For all of the mind-boggling new capability, power, and potential that the latest generative AI models have unlocked, we’re also met with a new/old comical irony: we once again have the “blank page” problem.
As ChatGPT, Claude, MidJourney, and other generative AI models and apps have burst onto the scene, they’ve shown us how software algorithms can now help us kickstart processes and eliminate the painful but very human part of starting work – the bit where we stare at the “blank page” and contemplate our existence, our role in the universe, etc. The part where we bang our heads against the desk to come up with the first few characters, colors, shapes, or concepts for what needs to be produced.
However, the example use cases that are meant to get our juices flowing are instead the softballs that don’t quite cut the mustard for knowledge work in the enterprise – e.g.: “let ChatGPT plan your trip across Spain” or “help me write a poem about X”.
But I need Gen AI to help me accelerate the execution of real work, not just vacation planning!
So alas, we’re met with the proverbial “blank page” of coming up with use cases for generative AI.
While generative AI often seems magical and sometimes even human, it is not. These are machines. Working with machines requires us to apply structure to our thoughts and processes to effectively integrate them. While this is hard, consider it a leg up that we humans still have on the machines, and cherish it!
Simultaneously, we should all lower our expectations for generative AI – as of now, these models are NOT human-like automatons with the world’s knowledge and capability baked into their “brains”. They are still machines that require good instructions and need us to work with them in a structured fashion.
So, let’s apply some structure to Generative AI use case identification.
Before jumping into the key questions, consider this: Generative AI is superior to humans in two key ways:
It can scale horizontally (e.g., can do many tasks at once)
It is fast (e.g., can write a 500-word email newsletter draft in seconds)
There are other advantages as well, but to focus us on use case application, let’s keep it to the above for now.
Given these advantages, and remembering that we’re dealing with a powerful yet still disadvantaged MACHINE (not a human in a computer box), we should ask ourselves these 3 key questions to surface potential generative AI use cases:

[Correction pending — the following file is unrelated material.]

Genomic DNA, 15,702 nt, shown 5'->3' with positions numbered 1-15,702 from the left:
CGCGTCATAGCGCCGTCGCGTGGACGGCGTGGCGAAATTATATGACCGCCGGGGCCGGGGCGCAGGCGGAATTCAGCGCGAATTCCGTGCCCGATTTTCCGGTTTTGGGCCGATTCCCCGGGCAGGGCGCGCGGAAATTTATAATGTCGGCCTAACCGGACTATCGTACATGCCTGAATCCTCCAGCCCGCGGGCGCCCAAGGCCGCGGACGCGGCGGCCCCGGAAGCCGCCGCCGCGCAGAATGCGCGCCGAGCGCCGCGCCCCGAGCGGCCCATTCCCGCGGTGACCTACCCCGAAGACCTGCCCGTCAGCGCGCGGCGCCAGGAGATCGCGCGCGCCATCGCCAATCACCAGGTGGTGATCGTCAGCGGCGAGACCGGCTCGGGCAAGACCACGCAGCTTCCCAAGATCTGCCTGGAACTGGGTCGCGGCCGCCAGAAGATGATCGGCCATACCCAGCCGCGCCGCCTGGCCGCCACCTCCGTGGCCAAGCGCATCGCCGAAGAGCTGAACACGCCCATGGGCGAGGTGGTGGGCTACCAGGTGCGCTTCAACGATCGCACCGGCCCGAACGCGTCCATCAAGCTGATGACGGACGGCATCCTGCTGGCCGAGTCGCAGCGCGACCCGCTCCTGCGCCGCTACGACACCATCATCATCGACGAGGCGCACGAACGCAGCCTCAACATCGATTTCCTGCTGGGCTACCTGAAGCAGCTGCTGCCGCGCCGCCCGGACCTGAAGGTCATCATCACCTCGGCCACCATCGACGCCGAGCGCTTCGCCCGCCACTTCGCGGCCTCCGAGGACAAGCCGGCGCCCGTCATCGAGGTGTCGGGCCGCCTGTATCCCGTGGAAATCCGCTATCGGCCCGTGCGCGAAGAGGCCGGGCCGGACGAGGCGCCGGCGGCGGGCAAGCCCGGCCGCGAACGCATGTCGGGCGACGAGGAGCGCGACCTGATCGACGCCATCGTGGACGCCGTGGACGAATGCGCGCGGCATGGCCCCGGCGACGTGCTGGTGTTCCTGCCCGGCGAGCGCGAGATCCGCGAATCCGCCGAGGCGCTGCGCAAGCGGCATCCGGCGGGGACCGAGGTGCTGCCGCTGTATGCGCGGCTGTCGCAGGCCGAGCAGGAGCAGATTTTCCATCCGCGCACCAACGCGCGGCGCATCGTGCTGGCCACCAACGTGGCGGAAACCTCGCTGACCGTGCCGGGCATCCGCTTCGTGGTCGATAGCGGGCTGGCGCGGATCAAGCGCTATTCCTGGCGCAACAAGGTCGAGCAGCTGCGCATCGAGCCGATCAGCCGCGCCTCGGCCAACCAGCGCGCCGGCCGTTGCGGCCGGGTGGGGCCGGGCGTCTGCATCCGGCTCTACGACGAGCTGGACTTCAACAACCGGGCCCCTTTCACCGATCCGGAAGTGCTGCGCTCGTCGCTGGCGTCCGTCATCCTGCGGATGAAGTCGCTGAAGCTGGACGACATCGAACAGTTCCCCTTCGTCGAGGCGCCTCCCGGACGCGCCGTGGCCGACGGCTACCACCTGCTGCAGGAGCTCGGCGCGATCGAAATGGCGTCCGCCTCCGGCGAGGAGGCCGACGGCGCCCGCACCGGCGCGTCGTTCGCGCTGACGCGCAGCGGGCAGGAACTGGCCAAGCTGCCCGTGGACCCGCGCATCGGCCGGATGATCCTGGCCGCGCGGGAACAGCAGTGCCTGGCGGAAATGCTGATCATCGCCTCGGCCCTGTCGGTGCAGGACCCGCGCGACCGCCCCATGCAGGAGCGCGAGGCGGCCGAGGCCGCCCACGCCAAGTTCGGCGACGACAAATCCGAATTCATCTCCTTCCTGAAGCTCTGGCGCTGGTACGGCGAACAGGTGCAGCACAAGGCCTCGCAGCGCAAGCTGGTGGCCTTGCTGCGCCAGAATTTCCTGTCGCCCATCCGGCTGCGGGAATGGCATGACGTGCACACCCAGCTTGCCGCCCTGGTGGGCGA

And for the more visual folks, the 1-pager looks like this:
As we step through the process of asking these three questions, we’ll arrive at a place where we can start to see where generative AI can add value to our work.
While ideas percolate as a result of this process, it’s helpful to then take these use case ideas and visually plot them on a 2x2 matrix.
As my team and I build out our own generative AI use cases and consult with clients on the same, we’ve found a helpful structure to apply is ideating Generative AI use cases across 2 axis:
Employee Facing to External Facing (x-axis)
Content Creation to Decision Support (y-axis)
An example matrix populated with sample use cases looks like this:
Visualizing where the use cases fall within this framework often helps spur on added ideation and highlight the potential applications and risk of the use case.
While we won’t delve into managing generative AI risk in this post, it is a crucial part of the generative AI use case lifecycle.
While the hype for generative AI is massive right now, figuring out where and how to apply it is often a challenge – especially since so much of the hype may make the technology out to be much more of a magical autonomous analyst than it actually is.
But if we ground our thinking in the structure necessary to effectively integrate it, the potential upside is massive. Generative AI can execute some tasks at multitudes of scale and speed that humans can, which frees us up to do more valuable and interesting work.
This blog post was written entirely by me (Phil Marsalona), a HUMAN – I promise!